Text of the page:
Online trademark registration costs between $275 and $325 and requires information such as the categories of goods and services for which the mark will be used, date of the mark’s first use in commerce and whether there’s a design component to the mark you’re seeking. Internet businesses registering their names should generally refrain from registering their Web extension, such as .com or .net, with their name, unless they’re planning to register the mark both with and without. Getting a trademark without the domain extension will help prevent other businesses from registering the same name by just adding a different extension. Don’t designate a specific design of your trademark in order to get the broadest protection.

You should receive a response to your application within six months of filing, according to the U.S. Patent and Trademark Office Web site. There are some scenarios where registering through an intellectual-property attorney — or at least seeking legal advice beforehand — makes sense. If your desired mark is similar to another registered mark, or similar enough to confuse people, there’s a decent chance your registration will be contested.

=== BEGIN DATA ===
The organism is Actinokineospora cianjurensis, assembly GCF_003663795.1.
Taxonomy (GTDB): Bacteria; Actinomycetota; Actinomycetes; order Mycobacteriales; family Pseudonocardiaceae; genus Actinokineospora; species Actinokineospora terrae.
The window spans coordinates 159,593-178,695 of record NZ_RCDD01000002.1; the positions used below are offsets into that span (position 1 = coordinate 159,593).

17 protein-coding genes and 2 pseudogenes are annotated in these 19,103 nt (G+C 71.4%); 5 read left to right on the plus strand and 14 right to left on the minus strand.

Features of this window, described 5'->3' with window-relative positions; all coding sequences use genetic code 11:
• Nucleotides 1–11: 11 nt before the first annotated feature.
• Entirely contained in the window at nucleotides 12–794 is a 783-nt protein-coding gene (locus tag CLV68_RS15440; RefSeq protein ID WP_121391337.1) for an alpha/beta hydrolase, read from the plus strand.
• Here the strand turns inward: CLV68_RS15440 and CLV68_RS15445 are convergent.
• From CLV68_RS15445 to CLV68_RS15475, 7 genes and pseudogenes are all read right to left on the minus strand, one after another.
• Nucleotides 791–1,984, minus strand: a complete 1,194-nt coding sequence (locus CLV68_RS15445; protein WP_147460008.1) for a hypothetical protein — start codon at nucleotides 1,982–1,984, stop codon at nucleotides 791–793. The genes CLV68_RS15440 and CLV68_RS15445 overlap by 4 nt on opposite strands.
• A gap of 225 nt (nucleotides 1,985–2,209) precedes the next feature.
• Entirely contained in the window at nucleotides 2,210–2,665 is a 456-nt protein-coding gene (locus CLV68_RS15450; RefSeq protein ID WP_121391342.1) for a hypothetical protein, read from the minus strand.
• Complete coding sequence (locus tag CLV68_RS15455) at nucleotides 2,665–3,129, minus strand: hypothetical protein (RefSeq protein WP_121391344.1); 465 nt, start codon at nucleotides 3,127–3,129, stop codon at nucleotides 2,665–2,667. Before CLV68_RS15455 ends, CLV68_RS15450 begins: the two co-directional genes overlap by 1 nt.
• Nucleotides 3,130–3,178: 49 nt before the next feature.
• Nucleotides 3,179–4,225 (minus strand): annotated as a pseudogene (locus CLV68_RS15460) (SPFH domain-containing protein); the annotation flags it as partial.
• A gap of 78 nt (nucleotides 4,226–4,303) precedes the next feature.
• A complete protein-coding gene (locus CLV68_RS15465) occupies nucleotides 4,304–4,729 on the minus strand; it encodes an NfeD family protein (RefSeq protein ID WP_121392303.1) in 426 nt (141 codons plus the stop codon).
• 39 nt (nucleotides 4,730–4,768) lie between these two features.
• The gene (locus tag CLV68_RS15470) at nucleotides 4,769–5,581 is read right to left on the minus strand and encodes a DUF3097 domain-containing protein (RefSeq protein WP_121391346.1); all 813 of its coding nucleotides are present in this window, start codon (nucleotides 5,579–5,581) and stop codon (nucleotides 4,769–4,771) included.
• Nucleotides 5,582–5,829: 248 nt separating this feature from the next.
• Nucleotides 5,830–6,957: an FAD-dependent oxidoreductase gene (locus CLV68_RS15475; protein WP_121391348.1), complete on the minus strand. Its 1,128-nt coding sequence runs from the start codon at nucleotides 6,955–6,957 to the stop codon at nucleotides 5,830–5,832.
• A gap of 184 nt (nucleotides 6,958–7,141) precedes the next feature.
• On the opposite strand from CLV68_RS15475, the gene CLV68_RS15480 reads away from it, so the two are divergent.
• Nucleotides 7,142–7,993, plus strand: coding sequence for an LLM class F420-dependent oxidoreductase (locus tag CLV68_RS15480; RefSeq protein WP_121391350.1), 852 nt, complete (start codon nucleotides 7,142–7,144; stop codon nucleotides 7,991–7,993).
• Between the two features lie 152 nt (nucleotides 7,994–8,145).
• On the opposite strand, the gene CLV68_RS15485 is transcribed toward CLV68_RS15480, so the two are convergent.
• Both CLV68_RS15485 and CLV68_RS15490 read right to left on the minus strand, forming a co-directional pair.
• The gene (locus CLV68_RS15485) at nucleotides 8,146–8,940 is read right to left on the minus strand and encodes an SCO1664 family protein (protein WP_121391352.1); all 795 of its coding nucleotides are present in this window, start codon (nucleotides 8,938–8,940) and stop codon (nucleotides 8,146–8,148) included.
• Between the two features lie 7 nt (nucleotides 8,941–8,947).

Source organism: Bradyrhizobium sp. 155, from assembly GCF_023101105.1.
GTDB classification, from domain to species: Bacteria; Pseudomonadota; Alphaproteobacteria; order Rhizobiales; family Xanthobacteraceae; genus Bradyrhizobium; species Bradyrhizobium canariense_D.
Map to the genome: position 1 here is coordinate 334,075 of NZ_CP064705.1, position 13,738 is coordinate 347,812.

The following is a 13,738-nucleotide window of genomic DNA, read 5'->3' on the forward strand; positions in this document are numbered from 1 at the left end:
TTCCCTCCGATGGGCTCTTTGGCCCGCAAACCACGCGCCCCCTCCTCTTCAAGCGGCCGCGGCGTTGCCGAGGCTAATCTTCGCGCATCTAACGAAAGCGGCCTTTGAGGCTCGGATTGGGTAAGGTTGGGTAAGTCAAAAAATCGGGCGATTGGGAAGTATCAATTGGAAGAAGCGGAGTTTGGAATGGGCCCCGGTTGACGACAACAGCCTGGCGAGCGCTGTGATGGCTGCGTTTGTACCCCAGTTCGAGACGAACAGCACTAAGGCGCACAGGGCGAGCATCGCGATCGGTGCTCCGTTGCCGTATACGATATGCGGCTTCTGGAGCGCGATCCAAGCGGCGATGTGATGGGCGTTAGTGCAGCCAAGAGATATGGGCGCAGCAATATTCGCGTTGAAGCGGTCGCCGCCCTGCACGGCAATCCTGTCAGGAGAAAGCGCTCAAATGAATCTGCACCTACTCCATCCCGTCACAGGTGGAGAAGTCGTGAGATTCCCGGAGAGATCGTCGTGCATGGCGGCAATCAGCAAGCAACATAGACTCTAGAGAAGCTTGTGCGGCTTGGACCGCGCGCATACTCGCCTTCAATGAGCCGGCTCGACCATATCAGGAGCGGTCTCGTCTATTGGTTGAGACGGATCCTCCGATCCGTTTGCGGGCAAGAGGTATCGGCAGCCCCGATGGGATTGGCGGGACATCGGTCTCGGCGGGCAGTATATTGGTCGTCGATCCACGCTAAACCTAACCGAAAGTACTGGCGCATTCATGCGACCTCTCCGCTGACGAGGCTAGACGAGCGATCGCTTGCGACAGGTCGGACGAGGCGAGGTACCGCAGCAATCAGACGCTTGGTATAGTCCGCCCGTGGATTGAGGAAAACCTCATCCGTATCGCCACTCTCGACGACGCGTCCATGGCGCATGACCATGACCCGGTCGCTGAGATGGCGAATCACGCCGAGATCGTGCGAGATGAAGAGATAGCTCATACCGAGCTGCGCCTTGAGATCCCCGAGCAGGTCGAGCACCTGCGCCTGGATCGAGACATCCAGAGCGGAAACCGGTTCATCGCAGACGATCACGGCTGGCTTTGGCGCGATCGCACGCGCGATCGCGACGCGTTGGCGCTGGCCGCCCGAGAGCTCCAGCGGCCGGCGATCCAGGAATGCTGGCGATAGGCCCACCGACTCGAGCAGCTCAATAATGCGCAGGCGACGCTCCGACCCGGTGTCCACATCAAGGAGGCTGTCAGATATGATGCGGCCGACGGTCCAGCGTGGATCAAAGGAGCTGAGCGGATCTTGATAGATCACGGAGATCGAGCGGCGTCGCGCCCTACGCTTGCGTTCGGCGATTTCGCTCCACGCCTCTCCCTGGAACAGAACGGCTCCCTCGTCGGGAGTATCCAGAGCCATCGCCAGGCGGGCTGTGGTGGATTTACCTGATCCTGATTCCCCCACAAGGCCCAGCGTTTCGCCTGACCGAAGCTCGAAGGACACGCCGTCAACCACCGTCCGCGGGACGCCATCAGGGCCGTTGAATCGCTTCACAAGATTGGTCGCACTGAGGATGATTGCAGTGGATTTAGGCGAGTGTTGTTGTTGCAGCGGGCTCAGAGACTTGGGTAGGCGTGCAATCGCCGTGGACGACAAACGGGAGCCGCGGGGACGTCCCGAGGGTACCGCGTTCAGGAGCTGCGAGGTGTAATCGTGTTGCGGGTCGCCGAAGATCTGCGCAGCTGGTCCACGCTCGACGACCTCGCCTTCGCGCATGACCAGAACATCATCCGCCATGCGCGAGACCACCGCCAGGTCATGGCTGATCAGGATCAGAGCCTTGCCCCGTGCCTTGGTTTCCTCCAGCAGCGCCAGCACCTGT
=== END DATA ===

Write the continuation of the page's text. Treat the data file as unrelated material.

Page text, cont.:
What’s more, it’s difficult to register names deemed too generic or descriptive (think “The Ice Cream Shop” or “We Sell Plants”). A trademark lawyer perhaps can help you find a way to get at least some protection.

I hope that helped. Please ask any follow-up questions. Please rate my answer so hat i may be credited or my time. I thank you in advance for your cooperation.

Customer: replied 11 months ago.
I am going to check USPTO. Thank you. A couple questions
1) How would I approach trademarking Med Guide?
2) Do you believe Med Guide is trademarkable?
3) I could (but would rather not) use Med Guide MD. Is this more trademarkable?
4) If Med Guide is contestable would Med Guide MD be different enough to be trademarkable?